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    Topic: Chemical Industry
    Address the following elements in the order listed:
    ? History
    ? Corporate stakeholders and response to their issues
    ? The role of the industry in its social, economic, and political setting
    ? Domestic and international ethics
    ? Ecological and natural resources
    ? Social issues
    ? Your rating of the industry's overall social responsiveness and it's accomplishments in this area
    ? Your rating of the industry in relation to the Saint Reo University Core Values, as well as the changes that should be made to be more in line with the Core Values

    response is 4,283 words including references

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    Chemical Industry

    Industry is the foundation of a nation's economy. Whether a nation flourishes or fails is, in large part, dependent upon its industry. Industry employs citizens, and provides products for consumers both domestic and international. Industry pays taxes that provide national infrastructure and public education. Chemical industries play a significant role upon this stage. Chemical industries provide products that make other manufacturing and production processes possible, as well as providing consumer products directly. As chemical industries are key players in the health of a nation, this treatise examines the chemical industry and its past and present impact upon the economy, people and the environment.
    The history of the chemical industry began with the first scientific chemist, Antoine Lavoisier, a Frenchman who was killed in the French Revolution in 1794. The next great advance occurred in Great Britain in 1856, with William Henry Perkin's discovery of synthetic mauve. The history of the chemical industry according to Landau and Aurora (1999), focuses on the contributions of four countries primarily: Great Britain, Germany, the United States and Japan.
    During the early nineteenth century, Great Britain dominated the chemical industry in Europe (and therefore the world), relying heavily on the mining production of inorganic chemicals, much of which was used in the textile industries. Perkin's discovery of mauve in the mid nineteenth century opened the door to organic chemicals, which are the main variety produced even today, because they are more versatile than the inorganic sort. At he end of the nineteenth century, England lost the chemical industry crown to Germany, which continued until World War I. During the disarray following the war, other nations were forced to develop their own fledgling chemical industries as Germany gradually rebuilt its shattered chemical industries, and rebuilt its fortunes up until the advent of World War II, when Germany, and its chemical industries, was again razed. At that point, the United States began to increase in world-wide chemical industry stature, and enjoyed unparalleled success and prestige until the latter part of the twentieth century, when Japan began to make its presence felt as a major player. Since that time, nearly every nation has developed chemical industries of their own, depending, of course, upon their access to the natural resources required for this industry.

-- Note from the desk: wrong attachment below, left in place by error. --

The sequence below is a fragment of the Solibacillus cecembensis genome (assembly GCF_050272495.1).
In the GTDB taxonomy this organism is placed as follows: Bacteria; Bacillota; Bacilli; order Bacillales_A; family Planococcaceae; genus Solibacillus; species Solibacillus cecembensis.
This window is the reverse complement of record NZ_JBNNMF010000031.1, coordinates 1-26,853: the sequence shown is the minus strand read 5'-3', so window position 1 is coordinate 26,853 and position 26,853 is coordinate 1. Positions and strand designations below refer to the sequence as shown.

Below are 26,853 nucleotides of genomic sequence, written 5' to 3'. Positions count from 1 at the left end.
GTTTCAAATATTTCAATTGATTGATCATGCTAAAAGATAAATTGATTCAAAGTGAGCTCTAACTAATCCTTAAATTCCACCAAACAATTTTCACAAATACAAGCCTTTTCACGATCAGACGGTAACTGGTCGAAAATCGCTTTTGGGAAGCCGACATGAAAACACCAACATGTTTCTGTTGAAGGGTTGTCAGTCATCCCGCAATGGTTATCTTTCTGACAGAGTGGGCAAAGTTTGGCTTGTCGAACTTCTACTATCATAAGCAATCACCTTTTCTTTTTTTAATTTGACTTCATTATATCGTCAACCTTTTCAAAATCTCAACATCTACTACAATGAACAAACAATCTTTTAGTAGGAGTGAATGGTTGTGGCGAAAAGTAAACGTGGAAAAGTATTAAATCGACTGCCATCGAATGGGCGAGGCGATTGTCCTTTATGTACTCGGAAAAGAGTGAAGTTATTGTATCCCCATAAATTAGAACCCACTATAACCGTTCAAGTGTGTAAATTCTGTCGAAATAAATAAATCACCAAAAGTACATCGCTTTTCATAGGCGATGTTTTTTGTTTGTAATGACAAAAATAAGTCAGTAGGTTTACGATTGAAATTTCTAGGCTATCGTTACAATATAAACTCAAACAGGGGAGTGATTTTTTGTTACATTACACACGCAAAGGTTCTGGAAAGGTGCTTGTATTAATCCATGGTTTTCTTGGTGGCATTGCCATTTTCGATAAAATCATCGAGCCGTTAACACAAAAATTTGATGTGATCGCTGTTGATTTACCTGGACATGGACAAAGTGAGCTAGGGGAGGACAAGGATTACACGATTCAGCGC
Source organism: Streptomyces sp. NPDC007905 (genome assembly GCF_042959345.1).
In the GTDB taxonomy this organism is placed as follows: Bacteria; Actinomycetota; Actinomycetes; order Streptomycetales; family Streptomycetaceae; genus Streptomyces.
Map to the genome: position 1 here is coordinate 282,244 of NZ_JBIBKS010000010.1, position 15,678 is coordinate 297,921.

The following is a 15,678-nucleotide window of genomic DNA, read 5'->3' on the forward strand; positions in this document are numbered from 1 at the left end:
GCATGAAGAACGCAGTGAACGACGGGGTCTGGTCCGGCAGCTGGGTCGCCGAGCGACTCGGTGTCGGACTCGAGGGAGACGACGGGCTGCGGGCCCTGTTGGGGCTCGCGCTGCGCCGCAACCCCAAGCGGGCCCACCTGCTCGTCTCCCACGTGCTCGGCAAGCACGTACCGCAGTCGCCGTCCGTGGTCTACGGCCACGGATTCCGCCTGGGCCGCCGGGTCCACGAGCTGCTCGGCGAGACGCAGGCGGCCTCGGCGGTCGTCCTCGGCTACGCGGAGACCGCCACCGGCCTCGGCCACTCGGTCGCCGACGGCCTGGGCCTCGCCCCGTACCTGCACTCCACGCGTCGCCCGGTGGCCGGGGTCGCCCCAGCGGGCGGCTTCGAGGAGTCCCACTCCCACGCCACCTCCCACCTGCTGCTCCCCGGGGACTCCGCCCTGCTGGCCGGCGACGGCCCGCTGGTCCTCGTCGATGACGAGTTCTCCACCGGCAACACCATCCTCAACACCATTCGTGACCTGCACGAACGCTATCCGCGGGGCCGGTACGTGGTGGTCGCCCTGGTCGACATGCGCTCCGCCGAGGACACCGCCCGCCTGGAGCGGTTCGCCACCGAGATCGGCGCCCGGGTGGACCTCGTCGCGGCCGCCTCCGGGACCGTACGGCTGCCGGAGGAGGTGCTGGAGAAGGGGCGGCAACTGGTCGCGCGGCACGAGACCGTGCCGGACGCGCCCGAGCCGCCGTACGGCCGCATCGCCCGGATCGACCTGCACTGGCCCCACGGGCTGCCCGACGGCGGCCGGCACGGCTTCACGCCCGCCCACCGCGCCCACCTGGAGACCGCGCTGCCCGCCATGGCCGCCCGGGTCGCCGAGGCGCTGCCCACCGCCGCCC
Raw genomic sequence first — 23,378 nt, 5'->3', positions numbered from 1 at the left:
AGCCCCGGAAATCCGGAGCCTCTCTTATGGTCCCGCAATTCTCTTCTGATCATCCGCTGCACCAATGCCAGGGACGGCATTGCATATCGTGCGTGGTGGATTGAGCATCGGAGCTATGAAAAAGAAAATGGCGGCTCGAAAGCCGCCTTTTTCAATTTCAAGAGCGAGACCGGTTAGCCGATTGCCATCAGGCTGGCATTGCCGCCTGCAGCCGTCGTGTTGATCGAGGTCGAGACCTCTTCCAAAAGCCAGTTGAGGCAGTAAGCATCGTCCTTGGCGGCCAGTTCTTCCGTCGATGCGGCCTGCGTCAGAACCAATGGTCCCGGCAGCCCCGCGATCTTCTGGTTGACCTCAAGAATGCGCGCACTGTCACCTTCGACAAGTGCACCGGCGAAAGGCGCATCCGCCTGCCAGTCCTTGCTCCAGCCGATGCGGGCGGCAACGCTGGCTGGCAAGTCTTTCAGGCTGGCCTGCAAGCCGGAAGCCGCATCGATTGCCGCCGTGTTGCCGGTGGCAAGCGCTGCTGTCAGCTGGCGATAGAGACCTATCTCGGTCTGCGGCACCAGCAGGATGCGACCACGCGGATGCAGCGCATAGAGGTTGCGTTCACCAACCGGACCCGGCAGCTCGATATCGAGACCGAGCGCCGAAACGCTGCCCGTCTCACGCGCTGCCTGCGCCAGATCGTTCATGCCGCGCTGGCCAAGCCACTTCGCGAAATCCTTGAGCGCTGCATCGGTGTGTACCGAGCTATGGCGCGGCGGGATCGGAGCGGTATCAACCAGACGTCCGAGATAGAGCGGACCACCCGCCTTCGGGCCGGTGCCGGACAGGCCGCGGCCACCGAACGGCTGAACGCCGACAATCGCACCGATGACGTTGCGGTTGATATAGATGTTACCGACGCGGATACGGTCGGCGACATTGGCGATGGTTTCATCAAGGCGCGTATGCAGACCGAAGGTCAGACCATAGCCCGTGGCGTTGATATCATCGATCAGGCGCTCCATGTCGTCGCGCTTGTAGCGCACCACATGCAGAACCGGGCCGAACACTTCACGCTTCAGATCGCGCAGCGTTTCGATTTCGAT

Corporate Stakeholders
    The stakeholders of a corporation are those individuals who have a vested interest in the functioning and livelihood of the business, and include customers and suppliers, employees and managers, and investors (stockholders) as well as government officials who oversee operations and ordinary citizens.
    The key to modern corporate motivation is a company's concern for building rapport with its stakeholders. Government policy makers, customers, environmental groups, investors, and employees constitute major stakeholders and exert pressures on shaping a firm's environmental strategy. To reach out to these groups, companies use public disclosure and consultations about their activities and their impacts on the environment. (Bhat, March 12, 2008)